A giant mass of floating debris swept out into the ocean by the Japanese tsunami could reach Hawaii within a year and the Pacific Northwest by 2013.
The US Navy's Seventh Fleet says that the size of the debris is so large it creates a hazard for shipping.Some estimates have placed it at as much as 2 million square kilometres, twice the size of Ontario.
According to modelling by Nikolai Maximenko and Jan Hafner at the International Pacific Research Center at the University of Hawaii, the trash could reach the Hawaii's main island by March 2013, before eventually washing ashore on the West Coast in 2014.
"In three years, the plume will reach the U.S. West Coast, dumping debris on Californian beaches and the beaches of British Columbia, Alaska and Baja California. The debris will then drift into the famous North Pacific garbage patch, where it will wander around and break into smaller and smaller pieces," they said.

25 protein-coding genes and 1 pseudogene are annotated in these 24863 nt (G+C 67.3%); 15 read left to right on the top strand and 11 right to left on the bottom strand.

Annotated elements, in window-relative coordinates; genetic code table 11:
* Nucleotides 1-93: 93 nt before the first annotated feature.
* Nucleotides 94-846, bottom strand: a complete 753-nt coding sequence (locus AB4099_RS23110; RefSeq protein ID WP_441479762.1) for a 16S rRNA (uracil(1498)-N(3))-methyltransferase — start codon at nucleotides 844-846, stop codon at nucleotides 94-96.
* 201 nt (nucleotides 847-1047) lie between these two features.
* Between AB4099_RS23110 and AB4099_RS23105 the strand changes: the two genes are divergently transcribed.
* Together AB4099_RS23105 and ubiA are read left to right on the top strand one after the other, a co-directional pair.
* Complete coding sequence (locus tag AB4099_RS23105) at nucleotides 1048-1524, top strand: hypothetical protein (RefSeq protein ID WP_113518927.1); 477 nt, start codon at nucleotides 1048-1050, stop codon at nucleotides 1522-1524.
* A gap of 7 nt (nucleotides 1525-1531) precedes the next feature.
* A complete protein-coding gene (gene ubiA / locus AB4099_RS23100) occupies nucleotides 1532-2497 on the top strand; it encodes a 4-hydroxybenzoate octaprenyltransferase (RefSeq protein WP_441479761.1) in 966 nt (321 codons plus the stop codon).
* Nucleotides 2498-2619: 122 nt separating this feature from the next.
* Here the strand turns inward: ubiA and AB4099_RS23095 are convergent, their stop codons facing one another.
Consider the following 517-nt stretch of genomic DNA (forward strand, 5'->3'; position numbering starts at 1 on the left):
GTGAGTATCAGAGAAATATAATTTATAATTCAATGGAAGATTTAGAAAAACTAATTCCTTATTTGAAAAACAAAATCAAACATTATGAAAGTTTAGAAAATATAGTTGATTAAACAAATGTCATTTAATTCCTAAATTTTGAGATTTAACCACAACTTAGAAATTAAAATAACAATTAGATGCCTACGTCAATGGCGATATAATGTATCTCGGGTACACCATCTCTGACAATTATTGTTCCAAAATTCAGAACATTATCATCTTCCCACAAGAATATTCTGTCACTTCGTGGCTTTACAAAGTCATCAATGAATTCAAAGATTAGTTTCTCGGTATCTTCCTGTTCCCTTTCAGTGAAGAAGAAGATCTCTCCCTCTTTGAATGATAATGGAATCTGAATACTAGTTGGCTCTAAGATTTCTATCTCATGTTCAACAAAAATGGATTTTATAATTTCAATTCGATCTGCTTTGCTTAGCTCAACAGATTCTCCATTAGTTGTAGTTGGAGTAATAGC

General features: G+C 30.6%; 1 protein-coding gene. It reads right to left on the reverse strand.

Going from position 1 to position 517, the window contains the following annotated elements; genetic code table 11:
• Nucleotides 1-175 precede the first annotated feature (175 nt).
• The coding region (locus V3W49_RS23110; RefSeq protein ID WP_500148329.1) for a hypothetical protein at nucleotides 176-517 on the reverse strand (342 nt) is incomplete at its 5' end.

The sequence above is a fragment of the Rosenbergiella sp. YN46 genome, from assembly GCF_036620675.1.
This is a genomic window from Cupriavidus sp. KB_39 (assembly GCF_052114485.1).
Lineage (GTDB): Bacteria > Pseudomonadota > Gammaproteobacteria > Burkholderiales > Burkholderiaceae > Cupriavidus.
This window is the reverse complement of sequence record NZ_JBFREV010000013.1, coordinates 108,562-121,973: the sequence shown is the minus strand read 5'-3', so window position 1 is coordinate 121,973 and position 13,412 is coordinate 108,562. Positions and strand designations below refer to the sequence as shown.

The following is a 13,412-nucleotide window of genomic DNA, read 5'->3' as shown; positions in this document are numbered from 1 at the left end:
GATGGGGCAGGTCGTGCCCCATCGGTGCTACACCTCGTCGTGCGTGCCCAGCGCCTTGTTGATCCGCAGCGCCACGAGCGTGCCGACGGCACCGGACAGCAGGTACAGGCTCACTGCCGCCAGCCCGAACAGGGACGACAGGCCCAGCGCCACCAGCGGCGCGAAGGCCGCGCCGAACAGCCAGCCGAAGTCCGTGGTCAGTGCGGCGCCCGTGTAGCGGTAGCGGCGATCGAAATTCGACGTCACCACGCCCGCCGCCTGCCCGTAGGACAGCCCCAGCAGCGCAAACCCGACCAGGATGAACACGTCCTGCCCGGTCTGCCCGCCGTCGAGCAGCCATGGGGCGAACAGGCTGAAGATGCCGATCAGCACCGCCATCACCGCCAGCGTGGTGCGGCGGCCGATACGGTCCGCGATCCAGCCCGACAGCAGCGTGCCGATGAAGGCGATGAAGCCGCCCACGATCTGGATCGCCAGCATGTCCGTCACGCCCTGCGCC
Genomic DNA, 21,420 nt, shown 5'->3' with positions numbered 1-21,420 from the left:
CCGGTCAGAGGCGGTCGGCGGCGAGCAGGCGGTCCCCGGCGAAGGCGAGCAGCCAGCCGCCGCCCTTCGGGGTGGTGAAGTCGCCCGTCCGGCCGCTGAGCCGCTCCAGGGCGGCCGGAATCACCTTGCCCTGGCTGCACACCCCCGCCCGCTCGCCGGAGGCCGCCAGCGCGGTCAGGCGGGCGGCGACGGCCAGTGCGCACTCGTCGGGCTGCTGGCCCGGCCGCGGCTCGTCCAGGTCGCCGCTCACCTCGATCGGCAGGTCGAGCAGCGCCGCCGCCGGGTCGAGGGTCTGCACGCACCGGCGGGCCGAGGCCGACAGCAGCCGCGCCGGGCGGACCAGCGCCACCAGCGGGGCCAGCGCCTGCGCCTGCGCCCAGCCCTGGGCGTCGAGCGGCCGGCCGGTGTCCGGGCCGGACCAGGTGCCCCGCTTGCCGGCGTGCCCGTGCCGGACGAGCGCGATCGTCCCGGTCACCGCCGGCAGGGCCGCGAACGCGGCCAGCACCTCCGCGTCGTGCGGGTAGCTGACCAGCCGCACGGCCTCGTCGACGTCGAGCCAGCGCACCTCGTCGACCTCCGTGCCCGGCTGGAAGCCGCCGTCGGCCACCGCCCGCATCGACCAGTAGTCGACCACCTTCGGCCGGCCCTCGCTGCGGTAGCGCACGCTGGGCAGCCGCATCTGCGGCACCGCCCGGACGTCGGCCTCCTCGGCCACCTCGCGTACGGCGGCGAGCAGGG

Observers in the region have already seen whole buildings, boats and cars floating off the coast of Eastern Japan. They say that while storms will likely break up much of the debris, some items that float well , such as boats,could reach the US in tact.